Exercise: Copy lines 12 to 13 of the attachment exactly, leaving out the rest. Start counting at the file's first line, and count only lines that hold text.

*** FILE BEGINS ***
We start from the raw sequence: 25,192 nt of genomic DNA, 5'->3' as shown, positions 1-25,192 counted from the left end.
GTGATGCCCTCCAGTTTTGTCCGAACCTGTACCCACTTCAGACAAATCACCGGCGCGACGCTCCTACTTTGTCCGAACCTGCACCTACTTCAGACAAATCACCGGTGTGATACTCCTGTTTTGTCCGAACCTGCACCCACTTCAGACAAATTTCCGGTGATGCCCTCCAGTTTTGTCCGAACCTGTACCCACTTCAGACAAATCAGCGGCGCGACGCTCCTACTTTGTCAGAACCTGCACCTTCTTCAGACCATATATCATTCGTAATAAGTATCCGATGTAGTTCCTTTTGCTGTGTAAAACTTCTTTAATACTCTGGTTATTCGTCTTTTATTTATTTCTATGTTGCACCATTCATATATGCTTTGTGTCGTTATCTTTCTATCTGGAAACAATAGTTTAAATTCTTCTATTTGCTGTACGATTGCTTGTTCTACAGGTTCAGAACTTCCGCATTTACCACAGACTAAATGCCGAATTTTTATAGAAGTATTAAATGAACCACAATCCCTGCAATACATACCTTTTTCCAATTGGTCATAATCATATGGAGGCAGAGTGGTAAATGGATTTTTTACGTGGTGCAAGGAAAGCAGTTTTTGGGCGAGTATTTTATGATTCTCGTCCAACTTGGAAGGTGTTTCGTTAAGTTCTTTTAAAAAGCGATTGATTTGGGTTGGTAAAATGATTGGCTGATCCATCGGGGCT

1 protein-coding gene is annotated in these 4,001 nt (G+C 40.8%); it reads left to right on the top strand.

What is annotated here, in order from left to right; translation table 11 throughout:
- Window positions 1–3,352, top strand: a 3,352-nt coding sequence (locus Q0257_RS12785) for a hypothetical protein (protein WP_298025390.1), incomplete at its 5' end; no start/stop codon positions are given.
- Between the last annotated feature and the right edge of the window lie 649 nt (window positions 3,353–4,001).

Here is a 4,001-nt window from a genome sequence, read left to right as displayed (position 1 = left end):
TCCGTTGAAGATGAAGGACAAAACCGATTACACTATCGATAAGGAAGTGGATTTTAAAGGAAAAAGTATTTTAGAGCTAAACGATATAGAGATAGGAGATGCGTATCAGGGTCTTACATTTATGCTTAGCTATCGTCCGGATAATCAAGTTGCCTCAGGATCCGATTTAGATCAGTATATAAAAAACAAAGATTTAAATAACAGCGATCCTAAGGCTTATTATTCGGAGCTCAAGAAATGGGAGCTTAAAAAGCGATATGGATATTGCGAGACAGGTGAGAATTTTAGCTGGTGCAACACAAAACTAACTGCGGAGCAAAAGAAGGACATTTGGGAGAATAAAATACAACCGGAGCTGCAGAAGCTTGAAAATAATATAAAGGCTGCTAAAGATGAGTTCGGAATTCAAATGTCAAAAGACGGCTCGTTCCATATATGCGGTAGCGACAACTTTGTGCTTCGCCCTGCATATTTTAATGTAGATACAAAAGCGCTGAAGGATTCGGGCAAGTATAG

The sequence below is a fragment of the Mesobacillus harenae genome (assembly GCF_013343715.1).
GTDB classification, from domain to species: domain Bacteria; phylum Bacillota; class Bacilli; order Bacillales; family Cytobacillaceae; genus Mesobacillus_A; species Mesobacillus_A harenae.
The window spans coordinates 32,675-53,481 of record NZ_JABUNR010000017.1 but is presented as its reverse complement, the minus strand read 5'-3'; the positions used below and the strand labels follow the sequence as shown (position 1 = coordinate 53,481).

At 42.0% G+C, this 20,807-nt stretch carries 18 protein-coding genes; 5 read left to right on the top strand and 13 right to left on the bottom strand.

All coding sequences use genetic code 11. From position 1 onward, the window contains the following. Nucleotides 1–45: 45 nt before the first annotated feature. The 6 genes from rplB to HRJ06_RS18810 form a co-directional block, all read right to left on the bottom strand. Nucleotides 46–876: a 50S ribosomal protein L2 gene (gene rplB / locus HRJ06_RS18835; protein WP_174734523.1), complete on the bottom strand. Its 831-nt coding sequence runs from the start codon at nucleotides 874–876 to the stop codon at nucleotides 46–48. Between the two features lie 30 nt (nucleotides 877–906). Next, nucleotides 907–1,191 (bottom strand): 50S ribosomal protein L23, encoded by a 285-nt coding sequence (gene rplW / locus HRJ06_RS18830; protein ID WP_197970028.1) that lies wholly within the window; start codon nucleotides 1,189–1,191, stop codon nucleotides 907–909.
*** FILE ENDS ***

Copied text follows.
At 42.0% G+C, this 20,807-nt stretch carries 18 protein-coding genes; 5 read left to right on the top strand and 13 right to left on the bottom strand.

All coding sequences use genetic code 11. From position 1 onward, the window contains the following. Nucleotides 1–45: 45 nt before the first annotated feature. The 6 genes from rplB to HRJ06_RS18810 form a co-directional block, all read right to left on the bottom strand. Nucleotides 46–876: a 50S ribosomal protein L2 gene (gene rplB / locus HRJ06_RS18835; protein WP_174734523.1), complete on the bottom strand. Its 831-nt coding sequence runs from the start codon at nucleotides 874–876 to the stop codon at nucleotides 46–48. Between the two features lie 30 nt (nucleotides 877–906). Next, nucleotides 907–1,191 (bottom strand): 50S ribosomal protein L23, encoded by a 285-nt coding sequence (gene rplW / locus HRJ06_RS18830; protein ID WP_197970028.1) that lies wholly within the window; start codon nucleotides 1,189–1,191, stop codon nucleotides 907–909.